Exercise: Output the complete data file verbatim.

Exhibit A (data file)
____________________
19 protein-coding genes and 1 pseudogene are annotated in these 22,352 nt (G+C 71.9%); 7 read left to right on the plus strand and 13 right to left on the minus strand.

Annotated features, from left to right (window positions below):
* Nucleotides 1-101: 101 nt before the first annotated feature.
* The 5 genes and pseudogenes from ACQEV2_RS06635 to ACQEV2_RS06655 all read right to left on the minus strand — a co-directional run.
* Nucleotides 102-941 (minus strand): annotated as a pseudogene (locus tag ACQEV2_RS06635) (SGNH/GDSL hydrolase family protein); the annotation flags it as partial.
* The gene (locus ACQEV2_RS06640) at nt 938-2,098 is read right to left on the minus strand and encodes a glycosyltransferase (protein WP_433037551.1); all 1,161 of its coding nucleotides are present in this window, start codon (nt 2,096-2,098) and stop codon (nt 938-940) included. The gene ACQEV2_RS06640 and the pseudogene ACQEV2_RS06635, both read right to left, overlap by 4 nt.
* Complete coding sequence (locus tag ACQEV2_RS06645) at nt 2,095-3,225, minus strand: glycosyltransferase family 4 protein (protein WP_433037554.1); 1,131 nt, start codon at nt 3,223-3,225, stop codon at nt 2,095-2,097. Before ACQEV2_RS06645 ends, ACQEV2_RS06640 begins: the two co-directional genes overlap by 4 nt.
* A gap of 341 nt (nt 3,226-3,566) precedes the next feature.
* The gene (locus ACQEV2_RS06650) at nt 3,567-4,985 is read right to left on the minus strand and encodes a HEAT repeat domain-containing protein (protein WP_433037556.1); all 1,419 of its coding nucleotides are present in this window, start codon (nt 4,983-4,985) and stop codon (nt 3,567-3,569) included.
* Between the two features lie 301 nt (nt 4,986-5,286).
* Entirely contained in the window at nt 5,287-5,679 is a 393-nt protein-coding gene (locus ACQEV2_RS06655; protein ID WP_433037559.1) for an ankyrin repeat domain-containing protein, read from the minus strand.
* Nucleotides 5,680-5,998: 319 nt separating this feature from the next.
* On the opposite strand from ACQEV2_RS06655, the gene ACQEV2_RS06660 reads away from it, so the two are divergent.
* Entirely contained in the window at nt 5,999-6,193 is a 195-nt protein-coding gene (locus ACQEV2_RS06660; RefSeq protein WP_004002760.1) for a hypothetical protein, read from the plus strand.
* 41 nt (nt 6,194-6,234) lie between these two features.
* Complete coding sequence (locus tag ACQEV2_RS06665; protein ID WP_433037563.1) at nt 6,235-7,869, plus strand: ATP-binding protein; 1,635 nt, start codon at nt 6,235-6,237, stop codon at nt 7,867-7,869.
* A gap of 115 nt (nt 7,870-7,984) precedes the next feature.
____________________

19 protein-coding genes and 1 pseudogene are annotated in these 22,352 nt (G+C 71.9%); 7 read left to right on the plus strand and 13 right to left on the minus strand.

Annotated features, from left to right (window positions below):
* Nucleotides 1-101: 101 nt before the first annotated feature.
* The 5 genes and pseudogenes from ACQEV2_RS06635 to ACQEV2_RS06655 all read right to left on the minus strand — a co-directional run.
* Nucleotides 102-941 (minus strand): annotated as a pseudogene (locus tag ACQEV2_RS06635) (SGNH/GDSL hydrolase family protein); the annotation flags it as partial.
* The gene (locus ACQEV2_RS06640) at nt 938-2,098 is read right to left on the minus strand and encodes a glycosyltransferase (protein WP_433037551.1); all 1,161 of its coding nucleotides are present in this window, start codon (nt 2,096-2,098) and stop codon (nt 938-940) included. The gene ACQEV2_RS06640 and the pseudogene ACQEV2_RS06635, both read right to left, overlap by 4 nt.
* Complete coding sequence (locus tag ACQEV2_RS06645) at nt 2,095-3,225, minus strand: glycosyltransferase family 4 protein (protein WP_433037554.1); 1,131 nt, start codon at nt 3,223-3,225, stop codon at nt 2,095-2,097. Before ACQEV2_RS06645 ends, ACQEV2_RS06640 begins: the two co-directional genes overlap by 4 nt.
* A gap of 341 nt (nt 3,226-3,566) precedes the next feature.
* The gene (locus ACQEV2_RS06650) at nt 3,567-4,985 is read right to left on the minus strand and encodes a HEAT repeat domain-containing protein (protein WP_433037556.1); all 1,419 of its coding nucleotides are present in this window, start codon (nt 4,983-4,985) and stop codon (nt 3,567-3,569) included.
* Between the two features lie 301 nt (nt 4,986-5,286).
* Entirely contained in the window at nt 5,287-5,679 is a 393-nt protein-coding gene (locus ACQEV2_RS06655; protein ID WP_433037559.1) for an ankyrin repeat domain-containing protein, read from the minus strand.
* Nucleotides 5,680-5,998: 319 nt separating this feature from the next.
* On the opposite strand from ACQEV2_RS06655, the gene ACQEV2_RS06660 reads away from it, so the two are divergent.
* Entirely contained in the window at nt 5,999-6,193 is a 195-nt protein-coding gene (locus ACQEV2_RS06660; RefSeq protein WP_004002760.1) for a hypothetical protein, read from the plus strand.
* 41 nt (nt 6,194-6,234) lie between these two features.
* Complete coding sequence (locus tag ACQEV2_RS06665; protein ID WP_433037563.1) at nt 6,235-7,869, plus strand: ATP-binding protein; 1,635 nt, start codon at nt 6,235-6,237, stop codon at nt 7,867-7,869.
* A gap of 115 nt (nt 7,870-7,984) precedes the next feature.